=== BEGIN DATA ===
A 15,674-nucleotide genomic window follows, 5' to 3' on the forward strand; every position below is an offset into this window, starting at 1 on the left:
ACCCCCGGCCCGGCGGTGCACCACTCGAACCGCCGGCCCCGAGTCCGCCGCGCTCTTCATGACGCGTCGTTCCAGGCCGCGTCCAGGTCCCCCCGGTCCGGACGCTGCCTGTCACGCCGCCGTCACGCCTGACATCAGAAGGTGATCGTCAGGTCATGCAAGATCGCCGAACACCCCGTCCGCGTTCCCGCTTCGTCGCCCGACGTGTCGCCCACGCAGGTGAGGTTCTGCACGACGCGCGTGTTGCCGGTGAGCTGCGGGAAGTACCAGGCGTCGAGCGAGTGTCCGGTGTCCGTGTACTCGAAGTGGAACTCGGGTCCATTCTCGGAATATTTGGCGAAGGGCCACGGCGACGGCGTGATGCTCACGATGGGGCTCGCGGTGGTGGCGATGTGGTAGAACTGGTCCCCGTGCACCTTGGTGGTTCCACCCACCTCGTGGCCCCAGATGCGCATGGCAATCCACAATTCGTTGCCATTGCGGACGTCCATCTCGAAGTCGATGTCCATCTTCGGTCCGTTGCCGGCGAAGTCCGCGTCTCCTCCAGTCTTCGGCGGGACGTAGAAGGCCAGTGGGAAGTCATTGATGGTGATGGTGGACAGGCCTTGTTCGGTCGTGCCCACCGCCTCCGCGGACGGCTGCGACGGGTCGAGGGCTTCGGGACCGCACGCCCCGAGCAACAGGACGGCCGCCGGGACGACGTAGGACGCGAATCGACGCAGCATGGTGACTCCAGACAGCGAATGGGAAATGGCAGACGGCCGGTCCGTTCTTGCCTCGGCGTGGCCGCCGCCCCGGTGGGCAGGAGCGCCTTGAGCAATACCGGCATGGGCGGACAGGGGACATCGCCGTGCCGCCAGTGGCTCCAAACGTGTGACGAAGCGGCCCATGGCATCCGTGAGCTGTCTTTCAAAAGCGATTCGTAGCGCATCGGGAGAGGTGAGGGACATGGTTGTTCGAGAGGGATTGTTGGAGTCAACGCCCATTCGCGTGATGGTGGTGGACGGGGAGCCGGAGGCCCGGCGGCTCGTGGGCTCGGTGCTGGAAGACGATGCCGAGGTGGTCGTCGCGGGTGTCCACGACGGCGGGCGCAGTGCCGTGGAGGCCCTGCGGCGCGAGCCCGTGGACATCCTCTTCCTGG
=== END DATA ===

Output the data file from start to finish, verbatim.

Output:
A 15,674-nucleotide genomic window follows, 5' to 3' on the forward strand; every position below is an offset into this window, starting at 1 on the left:
ACCCCCGGCCCGGCGGTGCACCACTCGAACCGCCGGCCCCGAGTCCGCCGCGCTCTTCATGACGCGTCGTTCCAGGCCGCGTCCAGGTCCCCCCGGTCCGGACGCTGCCTGTCACGCCGCCGTCACGCCTGACATCAGAAGGTGATCGTCAGGTCATGCAAGATCGCCGAACACCCCGTCCGCGTTCCCGCTTCGTCGCCCGACGTGTCGCCCACGCAGGTGAGGTTCTGCACGACGCGCGTGTTGCCGGTGAGCTGCGGGAAGTACCAGGCGTCGAGCGAGTGTCCGGTGTCCGTGTACTCGAAGTGGAACTCGGGTCCATTCTCGGAATATTTGGCGAAGGGCCACGGCGACGGCGTGATGCTCACGATGGGGCTCGCGGTGGTGGCGATGTGGTAGAACTGGTCCCCGTGCACCTTGGTGGTTCCACCCACCTCGTGGCCCCAGATGCGCATGGCAATCCACAATTCGTTGCCATTGCGGACGTCCATCTCGAAGTCGATGTCCATCTTCGGTCCGTTGCCGGCGAAGTCCGCGTCTCCTCCAGTCTTCGGCGGGACGTAGAAGGCCAGTGGGAAGTCATTGATGGTGATGGTGGACAGGCCTTGTTCGGTCGTGCCCACCGCCTCCGCGGACGGCTGCGACGGGTCGAGGGCTTCGGGACCGCACGCCCCGAGCAACAGGACGGCCGCCGGGACGACGTAGGACGCGAATCGACGCAGCATGGTGACTCCAGACAGCGAATGGGAAATGGCAGACGGCCGGTCCGTTCTTGCCTCGGCGTGGCCGCCGCCCCGGTGGGCAGGAGCGCCTTGAGCAATACCGGCATGGGCGGACAGGGGACATCGCCGTGCCGCCAGTGGCTCCAAACGTGTGACGAAGCGGCCCATGGCATCCGTGAGCTGTCTTTCAAAAGCGATTCGTAGCGCATCGGGAGAGGTGAGGGACATGGTTGTTCGAGAGGGATTGTTGGAGTCAACGCCCATTCGCGTGATGGTGGTGGACGGGGAGCCGGAGGCCCGGCGGCTCGTGGGCTCGGTGCTGGAAGACGATGCCGAGGTGGTCGTCGCGGGTGTCCACGACGGCGGGCGCAGTGCCGTGGAGGCCCTGCGGCGCGAGCCCGTGGACATCCTCTTCCTGG